Zachary Rena is the boy who caught the extremely rare brain-eating amoeba infection. He lost his fight with the disease and was buried yesterday in a moss filled graveyard where insects hummed to the sad news of his passing. Only 12 years old, Zach was an avid baseball player but on August 3rd he caught an unusual parasitic infection from a tiny amoeba found in the water filled channels near his Fort Myers, Florida home. Few patients have survived the disease, caused by the amoeba, Naegleri fowleri, but even fewer have contracted it, so his death was a tragedy and a shock to his family, his school and his community.
Unbelievably, a 12 year old girl from Little Rock, Arkansas was struck by the same brain-eating amoeba a few days ago. Hospitalized; Kali Hardig pulled through with successful medication and is now recovering while giving interviews and photo ops. Given that only 32 cases have been recorded in the US over the last ten years, it is most surprising that these two victims were the same age but the outcome was remarkably different. The tragedy is that difficulties in recognition of such obscure diseases delays the use of life saving medications.
This disease, primary amoebic meningoencephalitis, is difficult to contract and less than 50 cases have been reported since the beginning of record keeping. First documented in Australia in 1965, the parasite is located in warm waters of countries as disparate as England, Pakistan and the US. The only way to avoid the disease is by wearing nose clips that prevent the parasite from entering deeply into the sinuses. Given the rarity of the illness, nose clips are not ordinarily considered by swimmers. Many are exposed to the parasite but few inhale the infected water deeply enough for the parasite to infect the brain. Zachary should not have perished but the brain-eating amoeba was so destructive that his brain could not recover.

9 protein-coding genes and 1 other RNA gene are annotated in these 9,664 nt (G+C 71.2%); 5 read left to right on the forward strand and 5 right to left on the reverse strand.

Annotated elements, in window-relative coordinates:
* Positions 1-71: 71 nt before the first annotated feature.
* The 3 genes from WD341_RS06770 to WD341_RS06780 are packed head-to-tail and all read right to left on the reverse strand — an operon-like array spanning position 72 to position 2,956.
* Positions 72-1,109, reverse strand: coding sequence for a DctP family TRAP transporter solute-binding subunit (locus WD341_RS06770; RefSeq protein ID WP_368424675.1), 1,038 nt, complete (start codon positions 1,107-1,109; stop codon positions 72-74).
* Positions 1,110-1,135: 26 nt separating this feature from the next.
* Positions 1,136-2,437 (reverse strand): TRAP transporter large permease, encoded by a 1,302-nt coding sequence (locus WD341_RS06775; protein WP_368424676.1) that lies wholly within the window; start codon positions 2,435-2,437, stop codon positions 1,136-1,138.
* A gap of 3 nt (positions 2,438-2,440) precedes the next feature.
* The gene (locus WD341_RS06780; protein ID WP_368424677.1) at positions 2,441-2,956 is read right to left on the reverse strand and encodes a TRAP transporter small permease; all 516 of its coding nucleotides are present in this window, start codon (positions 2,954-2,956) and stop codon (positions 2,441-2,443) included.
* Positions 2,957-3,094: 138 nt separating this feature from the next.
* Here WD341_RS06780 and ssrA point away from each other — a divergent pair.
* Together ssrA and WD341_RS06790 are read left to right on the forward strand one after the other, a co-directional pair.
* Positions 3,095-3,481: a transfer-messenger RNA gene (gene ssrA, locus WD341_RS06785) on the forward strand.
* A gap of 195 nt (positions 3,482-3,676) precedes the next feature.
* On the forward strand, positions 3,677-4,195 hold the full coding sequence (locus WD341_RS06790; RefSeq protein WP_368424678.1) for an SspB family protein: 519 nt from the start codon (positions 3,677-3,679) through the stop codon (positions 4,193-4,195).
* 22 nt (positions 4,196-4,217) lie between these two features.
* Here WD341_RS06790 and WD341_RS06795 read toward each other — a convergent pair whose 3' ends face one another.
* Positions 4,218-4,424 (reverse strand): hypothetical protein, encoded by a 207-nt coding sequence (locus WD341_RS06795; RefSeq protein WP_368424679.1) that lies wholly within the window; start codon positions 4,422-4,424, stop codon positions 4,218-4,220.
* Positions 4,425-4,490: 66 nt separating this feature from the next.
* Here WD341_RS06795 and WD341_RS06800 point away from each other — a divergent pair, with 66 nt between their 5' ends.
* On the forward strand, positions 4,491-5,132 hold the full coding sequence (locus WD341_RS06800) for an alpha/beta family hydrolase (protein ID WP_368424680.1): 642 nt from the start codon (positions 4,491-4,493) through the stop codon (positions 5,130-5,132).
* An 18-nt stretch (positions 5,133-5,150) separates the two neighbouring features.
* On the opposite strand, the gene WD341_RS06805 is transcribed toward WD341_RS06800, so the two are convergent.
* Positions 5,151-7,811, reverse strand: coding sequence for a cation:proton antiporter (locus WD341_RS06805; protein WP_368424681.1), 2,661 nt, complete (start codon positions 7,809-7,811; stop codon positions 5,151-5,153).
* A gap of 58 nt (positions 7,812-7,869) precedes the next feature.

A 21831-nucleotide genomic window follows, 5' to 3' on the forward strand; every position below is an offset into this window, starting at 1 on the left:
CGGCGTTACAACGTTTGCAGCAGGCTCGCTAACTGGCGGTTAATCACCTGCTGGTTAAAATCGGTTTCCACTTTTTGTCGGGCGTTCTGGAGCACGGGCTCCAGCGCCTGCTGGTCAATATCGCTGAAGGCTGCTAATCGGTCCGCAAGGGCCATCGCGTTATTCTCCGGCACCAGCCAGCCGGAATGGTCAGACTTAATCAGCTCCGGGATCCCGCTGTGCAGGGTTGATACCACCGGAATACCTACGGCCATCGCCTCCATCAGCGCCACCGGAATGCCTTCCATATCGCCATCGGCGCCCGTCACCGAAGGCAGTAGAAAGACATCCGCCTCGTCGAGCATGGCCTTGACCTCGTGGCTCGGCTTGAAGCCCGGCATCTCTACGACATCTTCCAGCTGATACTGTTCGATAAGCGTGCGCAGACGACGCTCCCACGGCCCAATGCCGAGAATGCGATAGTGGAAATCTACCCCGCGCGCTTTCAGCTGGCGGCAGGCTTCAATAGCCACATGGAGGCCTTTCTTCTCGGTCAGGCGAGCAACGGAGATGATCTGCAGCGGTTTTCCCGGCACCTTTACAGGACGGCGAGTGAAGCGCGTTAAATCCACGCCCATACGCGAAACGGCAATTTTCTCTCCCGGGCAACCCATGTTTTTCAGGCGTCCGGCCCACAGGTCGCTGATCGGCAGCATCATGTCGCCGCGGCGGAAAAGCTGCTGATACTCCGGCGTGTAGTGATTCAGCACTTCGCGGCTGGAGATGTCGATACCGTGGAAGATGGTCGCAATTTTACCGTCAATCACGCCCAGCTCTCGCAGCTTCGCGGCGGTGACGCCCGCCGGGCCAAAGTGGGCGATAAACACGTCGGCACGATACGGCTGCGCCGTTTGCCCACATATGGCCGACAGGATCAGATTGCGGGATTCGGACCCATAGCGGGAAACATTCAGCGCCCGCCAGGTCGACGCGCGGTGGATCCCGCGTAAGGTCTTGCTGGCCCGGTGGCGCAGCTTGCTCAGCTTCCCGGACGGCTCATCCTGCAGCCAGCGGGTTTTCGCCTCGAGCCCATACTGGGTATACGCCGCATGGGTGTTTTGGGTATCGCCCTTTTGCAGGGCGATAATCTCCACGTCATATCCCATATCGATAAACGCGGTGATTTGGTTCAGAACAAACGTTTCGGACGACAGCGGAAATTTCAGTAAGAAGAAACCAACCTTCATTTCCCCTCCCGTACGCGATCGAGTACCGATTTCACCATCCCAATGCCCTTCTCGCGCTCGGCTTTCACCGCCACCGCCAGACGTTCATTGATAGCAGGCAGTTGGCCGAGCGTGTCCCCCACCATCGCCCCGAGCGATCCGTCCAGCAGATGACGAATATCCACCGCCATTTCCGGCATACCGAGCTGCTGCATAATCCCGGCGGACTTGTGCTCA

From childhood we are fascinated to hear of obscure, bizarre and outrageous diseases. This infection is one of those and is particularly aggressive but the chance of catching rare diseases is so small as to be irrelevant. Obscure parasites, unusual chromosomal imbalance, bizarre infections can lead to death in only a very few cases.
Perhaps Werewolf disease fits the obscure disease category in the most dramatic way and has garnered more publicity that is appropriate. Affecting less than 50 people since records were kept, there are different strains that exist. The technical name is hypertrichosis. Sufferers experience an overgrowth of hair and since the Middle Ages, occasional cases have been reported. In 2011, the Guinness Book of World Records named a 12 year old Thai girl the world’s hairiest girl. Supatra Sasuphan has a severe case of this disease but she is a successful student and should fulfill her dream of being a doctor. “It’s the way I am. I don’t even think about it” she said.
Many people are fearful of catching obscure diseases but Zachary Rena was not one of them. His funeral celebrated his life which was his legacy and meaning, far more important than his sudden, unusual death. Zachary Rena, the boy with brain eating amoeba, gave up the fight last week.
By Vicky Judah